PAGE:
Elements directly related to the measurement of financial position: Assets: Resources controlled by the enterprise as a result of past events and from which future economic benefits are expected to flow to the enterprise. Liabilities: Present obligations of an enterprise arising from past events, the settlement of which is expected to result in an outflow of resources embodying economic benefits. Equity: Residual interest in the assets after subtracting the liabilities. LOS. Describe the International Accounting Standards Board’s conceptual framework, including the objective and qualitative characteristics of financial statements, required reporting elements, and constraints and assumptions in preparing financial statements. Pages 106–112 Three elements of financial statements are directly related to the measurement of financial position: assets, liabilities, and equity. Assets: Resources controlled by the enterprise as a result of past events and from which future economic benefits are expected to flow to the enterprise. Assets are what a company owns (e.g., inventory and equipment). Liabilities: Present obligations of an enterprise arising from past events, the settlement of which is expected to result in an outflow of resources embodying economic benefits. Liabilities are what a company owes (e.g., bank borrowings). Equity (for public companies, also known as “shareholders’ equity” or “stockholders’ equity”): Assets less liabilities. Equity is the residual interest in the assets after subtracting the liabilities. Copyright © 2013 CFA Institute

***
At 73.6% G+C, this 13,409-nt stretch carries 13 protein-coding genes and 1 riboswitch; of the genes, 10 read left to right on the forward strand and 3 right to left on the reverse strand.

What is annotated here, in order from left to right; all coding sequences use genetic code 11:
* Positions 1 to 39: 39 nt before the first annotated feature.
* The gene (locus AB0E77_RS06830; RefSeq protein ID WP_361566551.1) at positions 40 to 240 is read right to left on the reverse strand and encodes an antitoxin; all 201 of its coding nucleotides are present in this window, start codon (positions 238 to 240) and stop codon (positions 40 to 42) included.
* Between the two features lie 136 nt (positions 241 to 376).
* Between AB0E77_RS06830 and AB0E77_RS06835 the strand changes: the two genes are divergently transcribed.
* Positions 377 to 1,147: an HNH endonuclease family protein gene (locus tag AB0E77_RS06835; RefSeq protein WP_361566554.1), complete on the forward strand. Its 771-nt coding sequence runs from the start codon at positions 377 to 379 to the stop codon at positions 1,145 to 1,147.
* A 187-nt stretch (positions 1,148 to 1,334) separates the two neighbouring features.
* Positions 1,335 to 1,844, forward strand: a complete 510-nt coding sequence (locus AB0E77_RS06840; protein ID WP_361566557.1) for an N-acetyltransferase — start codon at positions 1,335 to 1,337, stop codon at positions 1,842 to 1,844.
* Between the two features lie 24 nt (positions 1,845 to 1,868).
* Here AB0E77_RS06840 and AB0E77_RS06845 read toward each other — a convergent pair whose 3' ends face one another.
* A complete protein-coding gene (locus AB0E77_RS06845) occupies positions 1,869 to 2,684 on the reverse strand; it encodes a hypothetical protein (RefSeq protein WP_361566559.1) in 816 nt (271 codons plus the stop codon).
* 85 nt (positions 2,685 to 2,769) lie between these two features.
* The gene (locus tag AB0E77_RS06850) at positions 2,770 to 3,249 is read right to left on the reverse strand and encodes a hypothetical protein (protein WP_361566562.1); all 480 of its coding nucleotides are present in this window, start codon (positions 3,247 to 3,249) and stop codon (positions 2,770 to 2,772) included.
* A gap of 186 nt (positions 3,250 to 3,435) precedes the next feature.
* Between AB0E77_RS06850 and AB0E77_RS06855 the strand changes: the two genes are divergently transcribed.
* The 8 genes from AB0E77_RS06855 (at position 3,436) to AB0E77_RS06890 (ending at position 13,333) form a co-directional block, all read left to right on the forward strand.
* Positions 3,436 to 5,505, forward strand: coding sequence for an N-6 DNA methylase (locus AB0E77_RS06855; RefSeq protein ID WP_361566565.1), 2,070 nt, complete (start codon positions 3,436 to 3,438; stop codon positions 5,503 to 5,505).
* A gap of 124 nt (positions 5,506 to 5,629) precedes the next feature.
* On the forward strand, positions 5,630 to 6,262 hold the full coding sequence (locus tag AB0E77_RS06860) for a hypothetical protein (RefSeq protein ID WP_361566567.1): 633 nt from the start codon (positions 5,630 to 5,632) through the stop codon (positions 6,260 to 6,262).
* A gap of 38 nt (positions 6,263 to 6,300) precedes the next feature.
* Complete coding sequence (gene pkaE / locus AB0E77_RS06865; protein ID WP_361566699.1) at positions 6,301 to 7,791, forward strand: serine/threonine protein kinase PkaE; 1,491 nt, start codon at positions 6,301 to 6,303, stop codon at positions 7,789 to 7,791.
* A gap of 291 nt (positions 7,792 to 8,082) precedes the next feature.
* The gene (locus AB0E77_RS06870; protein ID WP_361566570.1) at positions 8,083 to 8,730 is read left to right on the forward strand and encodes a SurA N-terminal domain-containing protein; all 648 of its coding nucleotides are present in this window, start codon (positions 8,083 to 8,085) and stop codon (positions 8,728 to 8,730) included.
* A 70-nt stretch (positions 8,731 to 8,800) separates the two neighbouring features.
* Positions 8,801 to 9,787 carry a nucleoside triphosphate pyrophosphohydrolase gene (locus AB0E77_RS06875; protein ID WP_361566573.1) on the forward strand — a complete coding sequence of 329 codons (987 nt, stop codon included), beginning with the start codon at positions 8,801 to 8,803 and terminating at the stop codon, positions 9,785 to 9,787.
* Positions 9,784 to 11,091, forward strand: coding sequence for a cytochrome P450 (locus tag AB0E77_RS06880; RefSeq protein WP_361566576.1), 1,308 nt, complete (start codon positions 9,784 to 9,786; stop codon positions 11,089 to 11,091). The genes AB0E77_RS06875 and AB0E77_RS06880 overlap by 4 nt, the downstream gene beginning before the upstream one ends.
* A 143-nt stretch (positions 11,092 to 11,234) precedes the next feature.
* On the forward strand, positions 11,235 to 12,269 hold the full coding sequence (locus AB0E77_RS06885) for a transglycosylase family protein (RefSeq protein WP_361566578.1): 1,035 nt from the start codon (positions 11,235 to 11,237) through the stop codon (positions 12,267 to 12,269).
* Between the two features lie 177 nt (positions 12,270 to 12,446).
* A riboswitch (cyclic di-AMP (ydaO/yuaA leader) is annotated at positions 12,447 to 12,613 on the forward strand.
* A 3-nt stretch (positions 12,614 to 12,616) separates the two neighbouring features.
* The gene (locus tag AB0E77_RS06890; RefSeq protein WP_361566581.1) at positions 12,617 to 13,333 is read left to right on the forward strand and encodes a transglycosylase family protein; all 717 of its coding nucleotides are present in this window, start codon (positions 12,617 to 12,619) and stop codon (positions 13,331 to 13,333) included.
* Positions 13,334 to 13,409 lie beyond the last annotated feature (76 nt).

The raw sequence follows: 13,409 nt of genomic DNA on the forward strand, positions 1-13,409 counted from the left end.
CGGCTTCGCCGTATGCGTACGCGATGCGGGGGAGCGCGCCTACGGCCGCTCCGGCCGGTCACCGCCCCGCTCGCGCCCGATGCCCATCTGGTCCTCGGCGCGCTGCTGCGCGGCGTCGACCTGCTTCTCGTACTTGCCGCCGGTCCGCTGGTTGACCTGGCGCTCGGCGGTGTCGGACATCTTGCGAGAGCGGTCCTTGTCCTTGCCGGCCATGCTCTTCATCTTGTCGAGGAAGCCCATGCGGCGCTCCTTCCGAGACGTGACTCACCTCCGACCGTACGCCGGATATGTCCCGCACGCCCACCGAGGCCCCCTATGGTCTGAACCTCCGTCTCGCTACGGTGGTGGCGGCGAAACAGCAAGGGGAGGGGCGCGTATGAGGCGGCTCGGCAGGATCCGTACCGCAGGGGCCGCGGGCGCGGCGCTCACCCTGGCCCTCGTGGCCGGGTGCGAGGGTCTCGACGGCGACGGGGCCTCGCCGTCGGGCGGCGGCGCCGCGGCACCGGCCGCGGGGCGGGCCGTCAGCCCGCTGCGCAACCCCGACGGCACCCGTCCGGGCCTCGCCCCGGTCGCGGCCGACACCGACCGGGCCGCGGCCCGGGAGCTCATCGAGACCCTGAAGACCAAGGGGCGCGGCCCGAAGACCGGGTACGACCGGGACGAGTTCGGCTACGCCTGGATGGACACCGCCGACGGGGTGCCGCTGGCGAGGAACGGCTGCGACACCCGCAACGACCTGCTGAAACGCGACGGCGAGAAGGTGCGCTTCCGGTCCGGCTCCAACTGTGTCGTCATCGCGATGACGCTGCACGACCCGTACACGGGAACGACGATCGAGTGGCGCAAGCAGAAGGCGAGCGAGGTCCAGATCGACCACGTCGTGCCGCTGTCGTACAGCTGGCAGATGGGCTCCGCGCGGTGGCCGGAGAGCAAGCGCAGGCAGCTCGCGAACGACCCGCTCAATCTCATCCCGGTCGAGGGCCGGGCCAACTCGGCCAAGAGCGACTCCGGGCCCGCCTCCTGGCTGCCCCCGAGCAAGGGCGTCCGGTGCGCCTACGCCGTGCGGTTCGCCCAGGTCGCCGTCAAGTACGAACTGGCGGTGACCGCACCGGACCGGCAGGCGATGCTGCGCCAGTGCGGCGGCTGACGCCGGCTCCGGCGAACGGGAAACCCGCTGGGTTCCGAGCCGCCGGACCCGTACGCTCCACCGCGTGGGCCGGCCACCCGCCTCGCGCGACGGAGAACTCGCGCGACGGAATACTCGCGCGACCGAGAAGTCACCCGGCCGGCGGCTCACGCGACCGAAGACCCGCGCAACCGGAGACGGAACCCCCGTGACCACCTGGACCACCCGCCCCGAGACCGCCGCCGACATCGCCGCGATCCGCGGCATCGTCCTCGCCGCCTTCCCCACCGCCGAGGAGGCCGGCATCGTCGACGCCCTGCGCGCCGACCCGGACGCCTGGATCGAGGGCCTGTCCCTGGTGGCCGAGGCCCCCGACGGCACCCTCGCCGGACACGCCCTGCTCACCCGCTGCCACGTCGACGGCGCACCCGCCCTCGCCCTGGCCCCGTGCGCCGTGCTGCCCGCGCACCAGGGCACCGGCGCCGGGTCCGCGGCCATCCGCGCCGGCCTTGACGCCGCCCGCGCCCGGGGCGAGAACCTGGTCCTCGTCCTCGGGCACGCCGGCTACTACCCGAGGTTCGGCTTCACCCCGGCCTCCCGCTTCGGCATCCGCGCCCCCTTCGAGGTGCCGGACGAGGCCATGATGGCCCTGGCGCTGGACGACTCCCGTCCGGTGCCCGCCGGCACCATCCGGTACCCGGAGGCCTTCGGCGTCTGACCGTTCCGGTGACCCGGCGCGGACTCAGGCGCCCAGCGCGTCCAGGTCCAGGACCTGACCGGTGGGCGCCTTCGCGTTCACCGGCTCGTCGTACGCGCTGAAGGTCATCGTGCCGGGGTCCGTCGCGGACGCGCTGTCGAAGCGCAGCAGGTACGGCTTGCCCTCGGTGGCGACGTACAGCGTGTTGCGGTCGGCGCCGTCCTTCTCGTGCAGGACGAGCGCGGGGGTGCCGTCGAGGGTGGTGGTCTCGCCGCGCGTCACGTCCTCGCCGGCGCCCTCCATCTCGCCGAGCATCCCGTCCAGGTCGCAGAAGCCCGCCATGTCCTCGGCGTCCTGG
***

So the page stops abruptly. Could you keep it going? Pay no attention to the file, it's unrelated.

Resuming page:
24 IFRS conceptual framework: reporting elements